Visitor Levy (Scotland) Bill: equality impact assessment

The results of the equality impact assessment (EQIA) undertaken in respect of the Visitor Levy (Scotland) Bill.

Recommendations and Conclusion

Scottish Government is of the opinion that there are some groups of people that should not have to pay a VL. These groups are:

  • People who are homeless or at risk of homelessness
  • People whose main residence is unfit for habitation
  • Asylum seekers and refugees
  • Individuals who have arrived in the UK through other Home Office schemes, such as the Afghan resettlement scheme and the Homes for Ukraine scheme
  • members of the Gypsy/Traveller community staying on dedicated sites.

The Bill has been written in such a way that these groups should not be liable to pay a VL if a local authority introduces one. This is because the Bill defines overnight accommodation as a room, space or other accommodation at a type of premises that is provided for residential purposes otherwise than as the individual's only or usual place of residence. This wording means that in most cases it will exclude individuals who are homeless or at risk of homelessness, refuges and asylum seekers and Gypsy/Traveller communities from being liable to pay the levy. We have also excluded local authority and registered social landlord Gypsy/Traveller sites from the list of eligible accommodation types.

As the decision to introduce a VL will be for a local authority the Scottish Government is committed to ensuring that councils have a suitable level of flexibility over the design of their VL scheme within the legislative framework created by the Bill. Therefore, the Bill will provide local authorities with the discretionary power to establish exemptions which they consider appropriate for local circumstances. This ensures that local authorities, as the developers and administrators of a VL scheme, can design a system of local exemptions that is both suitable to their communities and practicable to administer and enforce. To support local authorities, we are committed to developing guidance on the implementation of a VL with local government and industry stakeholders, including on exemptions.

There will be a statutory requirement on local authorities to assess the impact of any VL before it is introduced, and it is anticipated that this will provide an opportunity to identify the appropriate local exemptions.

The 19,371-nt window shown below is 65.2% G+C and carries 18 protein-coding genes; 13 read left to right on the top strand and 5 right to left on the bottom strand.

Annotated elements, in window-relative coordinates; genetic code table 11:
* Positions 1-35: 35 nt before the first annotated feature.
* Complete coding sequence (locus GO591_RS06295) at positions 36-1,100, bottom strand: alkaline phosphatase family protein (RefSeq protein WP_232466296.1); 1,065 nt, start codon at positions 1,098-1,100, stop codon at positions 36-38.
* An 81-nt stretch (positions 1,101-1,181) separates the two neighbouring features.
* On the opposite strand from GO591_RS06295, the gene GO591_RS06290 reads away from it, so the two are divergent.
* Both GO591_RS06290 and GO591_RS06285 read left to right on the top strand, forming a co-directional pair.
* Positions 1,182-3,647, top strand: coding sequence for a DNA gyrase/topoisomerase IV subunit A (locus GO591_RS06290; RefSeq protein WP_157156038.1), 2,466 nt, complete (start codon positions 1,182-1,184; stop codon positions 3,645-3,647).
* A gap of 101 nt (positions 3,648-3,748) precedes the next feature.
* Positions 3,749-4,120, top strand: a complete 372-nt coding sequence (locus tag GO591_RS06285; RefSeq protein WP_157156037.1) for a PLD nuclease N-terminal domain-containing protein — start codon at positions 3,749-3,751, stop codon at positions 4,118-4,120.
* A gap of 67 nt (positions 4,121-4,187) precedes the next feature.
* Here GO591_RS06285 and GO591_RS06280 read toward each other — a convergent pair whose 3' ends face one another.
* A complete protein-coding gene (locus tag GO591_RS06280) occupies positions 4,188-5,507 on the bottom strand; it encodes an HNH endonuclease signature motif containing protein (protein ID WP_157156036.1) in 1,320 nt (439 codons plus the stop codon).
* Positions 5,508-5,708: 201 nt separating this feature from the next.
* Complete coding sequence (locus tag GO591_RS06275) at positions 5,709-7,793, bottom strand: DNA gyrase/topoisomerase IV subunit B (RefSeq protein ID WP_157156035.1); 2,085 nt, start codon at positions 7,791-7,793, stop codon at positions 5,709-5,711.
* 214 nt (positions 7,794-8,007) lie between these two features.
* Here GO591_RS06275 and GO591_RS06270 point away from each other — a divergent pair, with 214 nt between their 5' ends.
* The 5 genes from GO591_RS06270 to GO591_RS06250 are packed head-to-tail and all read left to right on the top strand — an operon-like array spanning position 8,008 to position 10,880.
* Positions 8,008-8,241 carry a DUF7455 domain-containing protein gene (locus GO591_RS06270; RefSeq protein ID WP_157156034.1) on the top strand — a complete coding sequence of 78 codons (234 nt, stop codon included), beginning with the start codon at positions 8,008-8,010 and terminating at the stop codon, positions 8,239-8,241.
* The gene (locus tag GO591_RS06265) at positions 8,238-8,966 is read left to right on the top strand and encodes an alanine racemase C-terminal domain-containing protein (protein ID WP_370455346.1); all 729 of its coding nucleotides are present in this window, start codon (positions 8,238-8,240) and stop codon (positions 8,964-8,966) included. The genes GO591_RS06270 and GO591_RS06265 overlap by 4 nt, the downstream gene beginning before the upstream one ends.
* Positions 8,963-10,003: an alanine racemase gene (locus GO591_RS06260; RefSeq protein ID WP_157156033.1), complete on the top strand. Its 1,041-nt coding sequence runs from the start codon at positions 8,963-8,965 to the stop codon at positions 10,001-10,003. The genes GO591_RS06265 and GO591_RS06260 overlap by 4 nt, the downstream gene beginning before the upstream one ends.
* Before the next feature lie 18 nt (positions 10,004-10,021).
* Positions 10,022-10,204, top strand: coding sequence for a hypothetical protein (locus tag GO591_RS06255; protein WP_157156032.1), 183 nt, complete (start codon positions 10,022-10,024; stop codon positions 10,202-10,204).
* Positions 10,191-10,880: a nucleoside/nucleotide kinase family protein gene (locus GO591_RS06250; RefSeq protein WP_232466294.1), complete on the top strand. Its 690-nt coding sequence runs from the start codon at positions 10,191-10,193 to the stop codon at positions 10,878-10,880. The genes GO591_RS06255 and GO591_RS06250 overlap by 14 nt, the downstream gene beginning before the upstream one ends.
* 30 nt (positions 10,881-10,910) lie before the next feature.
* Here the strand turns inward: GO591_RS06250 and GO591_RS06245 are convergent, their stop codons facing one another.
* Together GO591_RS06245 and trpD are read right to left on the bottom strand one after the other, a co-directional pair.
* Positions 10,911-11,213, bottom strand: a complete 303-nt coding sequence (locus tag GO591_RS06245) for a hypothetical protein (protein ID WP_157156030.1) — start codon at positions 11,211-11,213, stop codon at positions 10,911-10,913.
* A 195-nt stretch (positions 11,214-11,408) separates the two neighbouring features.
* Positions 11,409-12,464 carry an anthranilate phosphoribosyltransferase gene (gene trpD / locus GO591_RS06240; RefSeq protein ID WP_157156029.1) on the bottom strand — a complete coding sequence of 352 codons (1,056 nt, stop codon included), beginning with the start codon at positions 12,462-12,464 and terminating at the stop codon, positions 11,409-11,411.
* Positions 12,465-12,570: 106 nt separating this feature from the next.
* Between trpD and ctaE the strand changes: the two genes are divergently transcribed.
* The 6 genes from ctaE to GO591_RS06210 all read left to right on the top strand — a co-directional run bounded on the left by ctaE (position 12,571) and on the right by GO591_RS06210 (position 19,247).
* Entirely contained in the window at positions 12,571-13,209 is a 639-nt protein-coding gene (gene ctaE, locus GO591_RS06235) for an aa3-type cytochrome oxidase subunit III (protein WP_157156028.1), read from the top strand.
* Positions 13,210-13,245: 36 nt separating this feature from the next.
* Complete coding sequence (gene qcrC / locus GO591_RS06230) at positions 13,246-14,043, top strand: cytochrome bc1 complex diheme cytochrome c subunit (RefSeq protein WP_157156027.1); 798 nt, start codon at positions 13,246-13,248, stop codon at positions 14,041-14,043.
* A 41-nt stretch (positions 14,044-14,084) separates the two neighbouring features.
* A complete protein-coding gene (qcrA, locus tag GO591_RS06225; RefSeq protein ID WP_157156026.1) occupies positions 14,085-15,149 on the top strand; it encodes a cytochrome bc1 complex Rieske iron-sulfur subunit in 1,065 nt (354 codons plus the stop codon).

Should the need arise for specific national exemptions during the implementation of the Act, the Bill also contains a delegated power for Scottish Ministers to introduce national exemptions via secondary legislation.


The EQIA process has helped to consider the potential positive and negative impacts of the Bill on those with protected characteristics.

It concluded there is potential that a VL could potentially have a direct or indirect negative affect on some of the protected characteristic groups covered in the Equality Act 2010, and led to these impacts being addressed. These impacts are set out in brief below, together with the steps that we have taken to mitigate these impacts.

  • Design of Levy – Percentage charge on overnight accommodation; The rate of a VL will be a percentage charge, making it proportionate to the price of the accommodation. This ensures that visitors booking budget accommodation will not be unfairly penalised (as would be the case with a flat fee charge). Importantly a VL will only be charged on overnight accommodation which is not a person's usual or main place of residence. This means that people who are using overnight accommodation as their usual or main place of residence will not have the pay a VL if a local authority introduces one. Gypsy/Traveller sites provided by a local authority or Registered Social Landlord will also not be covered by any VL.
  • Local Exemptions; the Bill will provide Local Authorities with powers to designate local exemptions for their visitor levy. This allows a local authority to tailor the levy to their specific circumstances.
  • National Guidance; working with local government and the tourist industry, we will develop national implementation guidance to support local authorities in establishing VL schemes. This will include guidance and best practice on local exemptions.
  • National Exemptions; the Bill will provide Scottish Ministers with a power to create national exemptions through secondary legislation, if necessary.



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